“To live in a glass house is a revolutionary virtue par excellence”

(In Moscow I lived in a hotel in which almost all the rooms were occupied by Tibetan lamas who had come to Moscow for a congress of Buddhist churches. I was struck by the number of doors in the corridors that were always left ajar. What had at first seemed accidental began to be disturbing. I found out that in these rooms lived members of a sect who had sworn never to occupy closed rooms. The shock I had then must be felt by the reader of Nadja.) To live in a glass house is a revolutionary virtue par excellence. It is also an intoxica­tion, a moral exhibitionism, that we badly need. Discretion concerning one’s own existence, once an aristocratic virtue, has become more and more an affair of petty-bourgeois parvenus.

Walter Benjamin in “Surrealism: The Last Snapshot of the European Intelligentsia” (1929)

Tories have their internet bubble – A lesson for the Left?

In a recent twitter spat between Jonathan Portes and the Tory MP Stewart Jackson, Douglas Carswell, another Tory MP, tweeted the following:

I thought this was odd. A Tory MP saying that they “no longer need to have folk like” the Director of the National Institute for Economic and Social Research “determine parameters of debate”. In other words “Thanks to internet” Tories can ignore people like Jonathan Portes, former Chief Economist at the Cabinet Office, and don’t need to debate them or seriously consider their opinions.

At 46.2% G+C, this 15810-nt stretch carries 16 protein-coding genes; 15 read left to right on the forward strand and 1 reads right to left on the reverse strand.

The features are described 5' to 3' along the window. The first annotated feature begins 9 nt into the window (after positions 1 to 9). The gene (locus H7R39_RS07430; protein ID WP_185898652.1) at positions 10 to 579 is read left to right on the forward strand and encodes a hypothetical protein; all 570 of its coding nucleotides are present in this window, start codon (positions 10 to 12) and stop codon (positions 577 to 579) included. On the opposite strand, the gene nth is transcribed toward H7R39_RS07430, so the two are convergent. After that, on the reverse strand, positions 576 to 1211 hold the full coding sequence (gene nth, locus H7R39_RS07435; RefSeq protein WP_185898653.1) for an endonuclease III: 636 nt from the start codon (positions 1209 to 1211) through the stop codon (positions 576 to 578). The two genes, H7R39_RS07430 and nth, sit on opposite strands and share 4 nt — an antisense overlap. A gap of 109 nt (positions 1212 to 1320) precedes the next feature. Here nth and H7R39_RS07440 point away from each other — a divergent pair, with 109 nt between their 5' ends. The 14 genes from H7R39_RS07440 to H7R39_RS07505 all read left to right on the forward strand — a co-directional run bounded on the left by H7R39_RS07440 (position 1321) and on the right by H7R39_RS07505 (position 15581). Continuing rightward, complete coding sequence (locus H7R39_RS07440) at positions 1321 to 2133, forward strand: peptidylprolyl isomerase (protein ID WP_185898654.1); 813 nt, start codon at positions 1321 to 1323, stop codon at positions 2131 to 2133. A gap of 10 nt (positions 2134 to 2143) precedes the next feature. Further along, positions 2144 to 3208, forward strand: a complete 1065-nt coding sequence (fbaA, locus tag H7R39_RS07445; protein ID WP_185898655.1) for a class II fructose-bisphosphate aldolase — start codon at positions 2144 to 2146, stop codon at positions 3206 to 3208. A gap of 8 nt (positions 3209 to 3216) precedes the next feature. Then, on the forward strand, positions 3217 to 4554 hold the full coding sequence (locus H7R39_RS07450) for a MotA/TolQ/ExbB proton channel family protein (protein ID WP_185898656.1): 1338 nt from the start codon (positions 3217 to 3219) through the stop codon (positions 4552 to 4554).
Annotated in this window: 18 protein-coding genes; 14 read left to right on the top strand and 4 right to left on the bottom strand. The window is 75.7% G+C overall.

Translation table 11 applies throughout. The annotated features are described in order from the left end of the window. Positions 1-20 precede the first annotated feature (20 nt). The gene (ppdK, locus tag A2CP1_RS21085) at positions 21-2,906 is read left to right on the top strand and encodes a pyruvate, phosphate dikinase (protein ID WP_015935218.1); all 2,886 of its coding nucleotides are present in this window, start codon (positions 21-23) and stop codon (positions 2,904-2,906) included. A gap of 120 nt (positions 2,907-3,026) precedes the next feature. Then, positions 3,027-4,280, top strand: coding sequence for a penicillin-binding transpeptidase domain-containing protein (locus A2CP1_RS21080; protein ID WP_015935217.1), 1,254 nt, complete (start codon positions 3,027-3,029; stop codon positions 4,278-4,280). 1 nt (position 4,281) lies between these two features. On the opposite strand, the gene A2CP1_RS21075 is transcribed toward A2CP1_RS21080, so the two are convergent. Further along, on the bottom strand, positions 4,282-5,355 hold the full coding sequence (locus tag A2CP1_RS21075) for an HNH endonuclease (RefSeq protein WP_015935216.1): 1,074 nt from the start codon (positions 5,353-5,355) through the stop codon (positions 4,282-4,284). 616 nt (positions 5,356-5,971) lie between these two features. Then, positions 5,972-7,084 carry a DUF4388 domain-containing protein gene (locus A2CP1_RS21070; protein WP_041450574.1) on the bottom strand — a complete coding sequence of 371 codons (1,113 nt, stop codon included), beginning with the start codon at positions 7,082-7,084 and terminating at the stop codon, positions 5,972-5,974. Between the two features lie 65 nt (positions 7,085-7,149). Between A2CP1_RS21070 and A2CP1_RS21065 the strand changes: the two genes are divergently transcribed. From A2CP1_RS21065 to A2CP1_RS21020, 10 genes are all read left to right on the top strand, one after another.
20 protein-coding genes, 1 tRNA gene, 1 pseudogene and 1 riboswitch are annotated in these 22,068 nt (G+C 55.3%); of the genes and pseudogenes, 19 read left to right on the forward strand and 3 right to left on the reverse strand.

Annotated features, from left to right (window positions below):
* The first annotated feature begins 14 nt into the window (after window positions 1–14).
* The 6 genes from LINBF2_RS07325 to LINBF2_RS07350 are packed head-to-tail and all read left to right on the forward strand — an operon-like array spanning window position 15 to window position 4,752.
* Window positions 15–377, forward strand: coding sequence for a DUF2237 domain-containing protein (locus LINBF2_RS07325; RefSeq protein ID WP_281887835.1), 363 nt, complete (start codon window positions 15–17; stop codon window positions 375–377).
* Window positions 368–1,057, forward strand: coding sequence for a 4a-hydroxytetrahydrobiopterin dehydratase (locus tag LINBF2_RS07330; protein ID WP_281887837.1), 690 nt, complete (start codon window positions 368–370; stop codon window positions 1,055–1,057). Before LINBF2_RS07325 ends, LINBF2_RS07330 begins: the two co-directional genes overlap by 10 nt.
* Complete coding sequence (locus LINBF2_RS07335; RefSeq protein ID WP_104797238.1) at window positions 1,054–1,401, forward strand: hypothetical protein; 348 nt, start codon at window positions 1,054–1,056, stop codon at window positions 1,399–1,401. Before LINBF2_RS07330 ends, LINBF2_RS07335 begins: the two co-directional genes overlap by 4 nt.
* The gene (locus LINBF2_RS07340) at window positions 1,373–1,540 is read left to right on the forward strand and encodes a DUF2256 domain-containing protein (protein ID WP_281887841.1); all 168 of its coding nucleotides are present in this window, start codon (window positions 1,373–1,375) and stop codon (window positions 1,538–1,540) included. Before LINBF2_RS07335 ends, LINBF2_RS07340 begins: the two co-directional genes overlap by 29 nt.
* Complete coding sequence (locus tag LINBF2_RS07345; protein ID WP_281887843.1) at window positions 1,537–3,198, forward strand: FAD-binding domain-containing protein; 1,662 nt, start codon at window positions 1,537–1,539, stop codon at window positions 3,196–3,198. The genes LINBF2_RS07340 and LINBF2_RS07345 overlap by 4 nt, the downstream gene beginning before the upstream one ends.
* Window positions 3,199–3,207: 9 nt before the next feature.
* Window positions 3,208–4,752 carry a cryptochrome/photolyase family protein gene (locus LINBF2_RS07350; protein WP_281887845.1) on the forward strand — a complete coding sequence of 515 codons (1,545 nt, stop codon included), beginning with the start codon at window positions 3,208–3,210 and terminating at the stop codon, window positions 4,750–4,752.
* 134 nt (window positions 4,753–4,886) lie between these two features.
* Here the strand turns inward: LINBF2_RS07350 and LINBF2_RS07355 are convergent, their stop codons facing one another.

But then I thought this is basically how much of the twitter-left conducts itself today: border-policing, disavowal and ressentiment.

A statute-book is a people’s bible of freedom

{L}aws are in no way repressive measures against freedom, any more than the law of gravity is a repressive measure against motion, because while, as the law of gravitation, it governs the eternal motions of the celestial bodies, as the law of falling it kills me if I violate it and want to dance in the air. Laws are rather the positive, clear, universal norms in which freedom has acquired an impersonal, theoretical existence independent of the arbitrariness of the individual. A statute-book is a people’s bible of freedom.
—Marx, Debates on Freedom of the Press (1842)

h/t Harrison Fluss

A story to make you love Ireland

This is brilliant:

A BROTHER of a government minister whose bread van is still missing after being stolen on Thursday evening has called for the deployment of the Army on to the streets in order to thwart criminals, write Tom Shiel and Sam Griffin.

John Ring, brother of junior minister Michael Ring, made the call yesterday as gardai continued their search for his van.

The vehicle, containing about €1,000 in cash and cheques and €1,500 worth of bread and cakes, disappeared from outside ‘Ronnie’s Shop’ in Springfield, Castlebar, Co Mayo.

“It’s worse than Vietnam here now and absolutely nothing is being done to stop it,” Mr Ring said. “The Army should be brought on to the streets to curb the growing lawlessness.”

God I love Ireland sometimes.

A story to make you love Ireland

Depressing facts about Holland

ECFR/Social Europe/El Pais informs us that the Dutchies are planning on dismantling the welfare state:

The Dutch government’s recent announcement that the welfare state will be substituted by an undefined “participative society” may be the news story of the year — or at least deserves to be.

While this is terrible in and of itself, I’m a bit puzzled by the politics of it.

The current Dutch government is a VVD (Conservative Liberal – right wing of ALDE) and PvdA (Labour – PES) coalition. But what’s unusual is that the PvdA was in the 2012 election under real threat from the Socialist Party (a post-Maoist radical Social Democratic Party – GUE/NGL). In the end there was a late swing away from the Socialist Party and PvdA won 38 to the SP’s 15 seats.